means that they themselves must be considered compromised. Worse is that private keys to other-CA signed signing certificates are also compromised. And they're not telling which there either.
Though users of ie and anything else that uses the windows certificate store aren't helped by knowing which certificates are compromised: Removing them yourself just results in the relevant micros~1 processes silently(!) adding them back(!) at the next store access or windows update. It's clearly not up to you who to trust, according to them.
The whole PKI is rife with this sort of silliness, and is why I don't think the whole thing does what it says on the tin. It's merely a way to expensively sell numbers that cause your domain name in the browser bar to turn gold or green or whatever the colour of the week is. And ultimately, that doesn't mean Joe Average User is supposed to understand what it means.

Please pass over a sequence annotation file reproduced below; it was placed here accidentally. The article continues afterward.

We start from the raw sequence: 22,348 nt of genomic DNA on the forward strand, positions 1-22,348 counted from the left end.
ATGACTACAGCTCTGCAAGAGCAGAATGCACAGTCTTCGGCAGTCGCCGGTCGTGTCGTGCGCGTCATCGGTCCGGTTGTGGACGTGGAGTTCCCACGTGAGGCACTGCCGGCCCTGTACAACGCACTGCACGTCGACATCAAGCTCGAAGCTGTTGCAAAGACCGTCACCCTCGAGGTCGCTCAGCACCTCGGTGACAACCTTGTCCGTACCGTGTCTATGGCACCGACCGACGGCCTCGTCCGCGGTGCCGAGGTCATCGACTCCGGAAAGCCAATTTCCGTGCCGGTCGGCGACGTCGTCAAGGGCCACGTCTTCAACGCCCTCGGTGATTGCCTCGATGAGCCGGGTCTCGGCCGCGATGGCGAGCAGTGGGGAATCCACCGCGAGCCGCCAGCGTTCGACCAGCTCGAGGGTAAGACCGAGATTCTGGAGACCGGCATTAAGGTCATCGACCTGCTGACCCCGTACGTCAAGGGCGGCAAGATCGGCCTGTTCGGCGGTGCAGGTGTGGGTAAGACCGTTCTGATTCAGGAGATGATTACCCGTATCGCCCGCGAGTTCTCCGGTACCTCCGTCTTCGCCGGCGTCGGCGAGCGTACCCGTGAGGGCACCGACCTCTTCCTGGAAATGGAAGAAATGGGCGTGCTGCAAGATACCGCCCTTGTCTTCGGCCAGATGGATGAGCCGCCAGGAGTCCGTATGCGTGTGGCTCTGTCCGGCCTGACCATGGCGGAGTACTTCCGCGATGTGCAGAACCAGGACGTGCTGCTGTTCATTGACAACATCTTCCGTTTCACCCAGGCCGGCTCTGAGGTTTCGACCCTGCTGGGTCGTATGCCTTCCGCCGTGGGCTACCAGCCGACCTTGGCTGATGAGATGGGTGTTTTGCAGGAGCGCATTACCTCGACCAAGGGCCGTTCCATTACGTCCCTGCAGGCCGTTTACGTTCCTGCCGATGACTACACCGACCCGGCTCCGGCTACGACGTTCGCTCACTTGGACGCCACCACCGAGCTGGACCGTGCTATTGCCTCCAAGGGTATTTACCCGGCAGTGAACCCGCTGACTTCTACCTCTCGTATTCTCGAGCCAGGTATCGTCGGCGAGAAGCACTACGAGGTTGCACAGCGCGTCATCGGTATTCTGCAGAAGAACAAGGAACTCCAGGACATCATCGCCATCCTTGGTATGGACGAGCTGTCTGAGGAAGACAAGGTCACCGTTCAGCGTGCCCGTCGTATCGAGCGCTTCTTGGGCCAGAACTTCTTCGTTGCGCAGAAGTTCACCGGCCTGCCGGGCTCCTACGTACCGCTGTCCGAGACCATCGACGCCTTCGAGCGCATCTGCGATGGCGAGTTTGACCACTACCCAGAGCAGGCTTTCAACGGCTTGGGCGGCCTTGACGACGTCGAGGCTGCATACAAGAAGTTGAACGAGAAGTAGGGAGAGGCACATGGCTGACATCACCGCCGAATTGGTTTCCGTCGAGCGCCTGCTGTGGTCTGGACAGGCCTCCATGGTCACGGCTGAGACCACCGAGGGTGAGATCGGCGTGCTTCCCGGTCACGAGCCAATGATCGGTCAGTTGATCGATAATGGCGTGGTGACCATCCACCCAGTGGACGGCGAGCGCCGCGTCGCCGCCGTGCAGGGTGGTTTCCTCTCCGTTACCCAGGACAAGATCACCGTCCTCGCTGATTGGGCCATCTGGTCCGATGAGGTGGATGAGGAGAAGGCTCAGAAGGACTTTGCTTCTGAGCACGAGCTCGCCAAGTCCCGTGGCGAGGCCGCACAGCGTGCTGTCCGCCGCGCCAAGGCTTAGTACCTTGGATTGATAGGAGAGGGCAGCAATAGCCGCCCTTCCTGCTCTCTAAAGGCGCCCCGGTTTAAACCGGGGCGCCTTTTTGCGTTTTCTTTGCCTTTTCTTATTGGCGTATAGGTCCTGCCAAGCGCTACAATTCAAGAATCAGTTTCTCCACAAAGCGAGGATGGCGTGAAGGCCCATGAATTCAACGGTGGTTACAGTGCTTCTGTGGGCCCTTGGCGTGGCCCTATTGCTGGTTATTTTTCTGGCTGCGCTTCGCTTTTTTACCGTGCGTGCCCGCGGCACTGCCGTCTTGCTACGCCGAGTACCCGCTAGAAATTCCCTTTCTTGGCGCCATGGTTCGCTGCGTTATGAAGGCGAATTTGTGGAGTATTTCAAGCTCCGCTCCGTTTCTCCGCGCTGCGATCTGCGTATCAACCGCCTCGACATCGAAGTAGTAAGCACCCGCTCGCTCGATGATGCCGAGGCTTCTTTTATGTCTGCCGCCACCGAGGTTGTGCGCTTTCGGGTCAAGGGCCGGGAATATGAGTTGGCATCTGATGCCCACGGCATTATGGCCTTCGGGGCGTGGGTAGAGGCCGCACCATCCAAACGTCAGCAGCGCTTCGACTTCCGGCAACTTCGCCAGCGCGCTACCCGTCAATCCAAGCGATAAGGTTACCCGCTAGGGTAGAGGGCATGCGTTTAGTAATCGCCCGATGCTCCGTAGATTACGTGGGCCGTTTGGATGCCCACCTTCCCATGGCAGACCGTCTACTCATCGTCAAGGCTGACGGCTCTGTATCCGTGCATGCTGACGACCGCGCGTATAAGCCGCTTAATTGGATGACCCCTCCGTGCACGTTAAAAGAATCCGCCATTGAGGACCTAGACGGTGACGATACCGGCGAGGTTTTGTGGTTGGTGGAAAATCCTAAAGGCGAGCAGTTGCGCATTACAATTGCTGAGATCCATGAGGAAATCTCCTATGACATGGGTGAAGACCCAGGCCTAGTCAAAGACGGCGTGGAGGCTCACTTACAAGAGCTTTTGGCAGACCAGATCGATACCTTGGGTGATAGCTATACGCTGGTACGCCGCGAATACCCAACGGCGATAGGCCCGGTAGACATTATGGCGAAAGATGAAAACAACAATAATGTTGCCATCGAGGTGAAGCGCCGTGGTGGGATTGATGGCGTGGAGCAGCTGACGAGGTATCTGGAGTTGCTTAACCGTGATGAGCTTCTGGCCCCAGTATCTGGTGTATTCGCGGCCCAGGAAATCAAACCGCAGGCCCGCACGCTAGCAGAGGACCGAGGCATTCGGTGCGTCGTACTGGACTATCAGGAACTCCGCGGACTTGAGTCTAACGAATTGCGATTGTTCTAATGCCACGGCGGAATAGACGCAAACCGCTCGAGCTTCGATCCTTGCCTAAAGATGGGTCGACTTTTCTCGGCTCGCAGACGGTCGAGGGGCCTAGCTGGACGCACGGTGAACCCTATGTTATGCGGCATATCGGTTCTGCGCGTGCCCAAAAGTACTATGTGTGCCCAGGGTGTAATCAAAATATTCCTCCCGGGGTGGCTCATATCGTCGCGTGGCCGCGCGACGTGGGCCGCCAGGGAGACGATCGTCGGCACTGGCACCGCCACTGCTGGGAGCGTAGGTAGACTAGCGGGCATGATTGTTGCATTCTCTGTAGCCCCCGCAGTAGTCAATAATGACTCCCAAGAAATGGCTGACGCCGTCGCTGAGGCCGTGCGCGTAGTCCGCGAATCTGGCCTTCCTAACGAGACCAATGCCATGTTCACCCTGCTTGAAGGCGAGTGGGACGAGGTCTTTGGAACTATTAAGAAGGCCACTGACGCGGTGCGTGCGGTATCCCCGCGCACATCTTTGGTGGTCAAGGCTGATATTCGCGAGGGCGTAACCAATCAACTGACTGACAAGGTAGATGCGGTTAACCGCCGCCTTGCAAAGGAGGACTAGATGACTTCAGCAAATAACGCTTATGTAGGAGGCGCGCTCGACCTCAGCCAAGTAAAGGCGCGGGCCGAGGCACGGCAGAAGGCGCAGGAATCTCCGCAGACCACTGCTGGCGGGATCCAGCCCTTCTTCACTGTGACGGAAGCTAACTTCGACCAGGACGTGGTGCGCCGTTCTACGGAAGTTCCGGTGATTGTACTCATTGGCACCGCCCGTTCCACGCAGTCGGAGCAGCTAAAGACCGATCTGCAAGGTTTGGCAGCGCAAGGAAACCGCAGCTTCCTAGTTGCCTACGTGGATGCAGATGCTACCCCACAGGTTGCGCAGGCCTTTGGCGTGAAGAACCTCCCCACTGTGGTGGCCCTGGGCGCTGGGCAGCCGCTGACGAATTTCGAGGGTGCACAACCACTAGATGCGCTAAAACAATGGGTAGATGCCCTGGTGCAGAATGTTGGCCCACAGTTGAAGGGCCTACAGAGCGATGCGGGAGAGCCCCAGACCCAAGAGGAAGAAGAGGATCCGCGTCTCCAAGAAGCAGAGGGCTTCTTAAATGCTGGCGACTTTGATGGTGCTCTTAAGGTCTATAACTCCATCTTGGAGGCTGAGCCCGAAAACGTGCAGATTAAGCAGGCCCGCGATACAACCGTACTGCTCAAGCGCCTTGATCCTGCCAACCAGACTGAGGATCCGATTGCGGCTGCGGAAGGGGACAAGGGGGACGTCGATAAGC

So what's the basic problem with SSL? Well, it's built for function. If it doesn't work, it doesn't work and blocks people from what they want to do, causing popups or errors-within-the-browser-window that mainly serve to annoy, not inform, the end user. CRLs work the same, but have opposite function. When that doesn't work, compromised certificates slip through. A rather insidious hole to abuse.
The exciting crypto part is reasonably well-tested though even things like side-channel attacks aren't to be ruled out. But certificate handling remains the boring, neglected part. It starts with hopelessly convoluted attributes and whatnot that make its encoding, chew toy ASN.1, look sane by comparison. Few people know what any of that even means, nevermind the variations by which various browsers interpret it all. CRLs? Don't work. Meaningful error messages? Say what? You're lucky the browser bar may or may not change colour. Clear paths to recover from compromise? Ha ha!
And the kicker? The very model. Pay some shady company like verisign an exorbitant sum to issue a certificate for a year --meaning compromise will last that long too, worst case-- that is supposed to protect you from, well, those they don't take money from. They're a commercial entitiy. Systemic safety built in right there.